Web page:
Dessert Runner


I recently saw this movie called Desert Runners which is about this group of runners attempting the “Grand Slam,” which means they will attempt to finish 4 desert ultramarathons in one calendar year. According to the movie, the first person to have completed the Grand Slam is “Ultramarathon Man” Dean Karnazes. The 4 desert races are: Atacama Crossing (Chile) which is known as the driest desert in the world, Gobi March (China) the windiest desert in the world, Sahara Race (Egypt) the hottest desert in the world, and the Last Desert (Antarctica) which is the coldest desert in the world.

Each race is a multi-day event. The official website says it’s 250km over 7 days but in the movie they say it’s 5. Each runner needs to carry all the supplies he\she’ll need on their back. Each day is pretty much a marathon across the desert until the final stage which is about 90km. They don’t talk about cutoff times in the movie and I don’t see any mention of it on the site so I think the whole objective is just to make it across even if it takes all day and night.

It was a pretty neat movie. There aren’t too many ultrarunning movies streaming instantly on Netflix. I don’t think there are any, actually. I liked seeing how these runners would push themselves. Some of them mentioned how they had never covered so much mileage before in their life. One guy at the beginning of the movie said that he wanted to start getting back in shape because he took the stairs one day instead of the escalator and he was huffing and puffing at the top trying to catch his breath but he was only in his early 30’s (been there, done that). He decided to sign up for an ultra having never before done a marathon or even a 10k. This other guy, when talking about the final stage of the first race is asked if he’s ever done 90km before, laughed and said that he’s never even done a 50km before. These examples are good motivation for me because I have never even done a marathon before (DNF’d in a 50k) but am training to do a 100 mile race.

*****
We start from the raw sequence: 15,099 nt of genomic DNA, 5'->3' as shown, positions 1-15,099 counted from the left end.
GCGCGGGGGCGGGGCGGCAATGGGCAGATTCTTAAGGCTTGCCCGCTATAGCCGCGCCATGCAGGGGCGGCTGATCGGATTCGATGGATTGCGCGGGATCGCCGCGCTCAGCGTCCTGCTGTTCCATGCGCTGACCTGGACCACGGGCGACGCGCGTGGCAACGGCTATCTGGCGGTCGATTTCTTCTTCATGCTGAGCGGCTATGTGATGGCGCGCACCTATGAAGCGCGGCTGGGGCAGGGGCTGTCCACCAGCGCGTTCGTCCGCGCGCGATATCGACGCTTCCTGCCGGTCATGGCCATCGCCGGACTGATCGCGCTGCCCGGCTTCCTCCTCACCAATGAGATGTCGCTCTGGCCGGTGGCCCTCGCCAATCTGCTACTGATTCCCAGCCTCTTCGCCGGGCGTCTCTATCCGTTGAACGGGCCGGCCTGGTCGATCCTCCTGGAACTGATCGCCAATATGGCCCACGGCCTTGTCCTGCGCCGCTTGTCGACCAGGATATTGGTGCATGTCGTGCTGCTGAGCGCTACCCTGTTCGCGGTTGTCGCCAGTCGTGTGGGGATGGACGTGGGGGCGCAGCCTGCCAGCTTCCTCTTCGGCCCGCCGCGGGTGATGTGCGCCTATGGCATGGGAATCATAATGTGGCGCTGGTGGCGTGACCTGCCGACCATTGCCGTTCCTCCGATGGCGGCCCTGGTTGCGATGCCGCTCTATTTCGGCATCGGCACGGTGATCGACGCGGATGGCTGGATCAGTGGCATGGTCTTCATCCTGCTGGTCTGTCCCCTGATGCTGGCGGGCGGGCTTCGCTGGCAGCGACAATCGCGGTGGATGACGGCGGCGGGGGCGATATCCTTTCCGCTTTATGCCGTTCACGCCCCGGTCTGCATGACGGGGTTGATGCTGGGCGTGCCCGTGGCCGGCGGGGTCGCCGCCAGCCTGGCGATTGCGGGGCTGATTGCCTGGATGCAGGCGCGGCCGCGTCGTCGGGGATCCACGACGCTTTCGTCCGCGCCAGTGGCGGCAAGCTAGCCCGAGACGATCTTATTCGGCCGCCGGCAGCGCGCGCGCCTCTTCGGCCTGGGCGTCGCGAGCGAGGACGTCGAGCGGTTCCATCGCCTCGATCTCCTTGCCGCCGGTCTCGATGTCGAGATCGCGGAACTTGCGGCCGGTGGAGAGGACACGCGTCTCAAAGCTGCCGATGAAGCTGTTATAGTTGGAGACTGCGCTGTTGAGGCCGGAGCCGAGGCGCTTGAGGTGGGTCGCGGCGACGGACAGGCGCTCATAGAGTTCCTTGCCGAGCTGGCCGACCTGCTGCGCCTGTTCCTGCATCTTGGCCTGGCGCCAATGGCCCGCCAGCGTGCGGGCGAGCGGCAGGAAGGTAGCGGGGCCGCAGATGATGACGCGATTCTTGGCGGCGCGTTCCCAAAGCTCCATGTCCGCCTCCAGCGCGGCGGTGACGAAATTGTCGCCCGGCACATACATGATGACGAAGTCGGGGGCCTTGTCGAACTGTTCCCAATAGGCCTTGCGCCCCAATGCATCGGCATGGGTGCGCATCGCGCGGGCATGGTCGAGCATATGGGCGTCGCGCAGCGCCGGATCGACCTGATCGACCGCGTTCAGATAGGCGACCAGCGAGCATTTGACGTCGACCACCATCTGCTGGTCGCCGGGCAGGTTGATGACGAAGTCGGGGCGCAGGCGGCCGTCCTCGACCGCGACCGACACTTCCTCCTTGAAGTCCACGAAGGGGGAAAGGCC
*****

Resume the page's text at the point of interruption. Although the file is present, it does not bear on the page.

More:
The escalator guy, or as I call him, the American guy gives a few pointers about racing. He talks about protecting your feet, gives some tips on how to deal with blisters, the importance of keeping baby wipes in your bag, and other stuff like that. He also said something that I think many people might agree with. He said that the hardest part of anything is the training leading up to it. Every day training and working your butt off in preparation for the big race. The race is the easy part because you’ve already put in the work. Now you just gotta go out and do it. Depending on what race you signed up for, you’ll be done in a few hours or a day, but the training lasts weeks, months, or even years. When everybody else is out partying and having a fun time, you’re making time at the track or at the gym. Everybody is eating and drinking whatever they want, you’re eating carefully selected food that helps get you to your goals. It’s all hard work but in the end it’s all worth it. In the words of Arnold Schwarzenegger, “when you’re out there partying, horsing around, someone out there at the same time is working hard, somebody is getting smarter, and someone is winning.”

I found this movie to be fun to watch and motivating for me. Of course, this being Christmas and New Year’s week, I haven’t been as disciplined as I should be. I’ve been lagging it on my workouts, my runs, my nutrition. So far, instead of training like a desert runner, I’ve been eating like a dessert runner. But now all the junk is out of the fridge: all the cake, soda, tamales, etc… Today I’m back at the gym, back at the track, and most importantly, back on track.

I’ve been sore this whole weekend following the 10k I did on Friday. Even though I got smoked, I think my time was pretty good, especially for being at least 80-90lbs heavier than the other two runners. I’ve been sore but I feel good. I am more motivated now to train even harder and to run even harder at my next race. I am already visualizing the soreness that will come from running 100 miles and it will all be worth it. Arnold says that “pain makes me grow. Growth is what I want. Therefore, for me, pain is pleasure.”  I think he’s also the one that says “no pain, no gain.” These next few months I am going to be focused on conquering my upcoming races and setting some PR’s. No Pain, No Gain.

13 weeks until Tough Mudder

20 weeks until Born to Run 100 mile ultra

42 weeks until 100 mile Endurance Challenge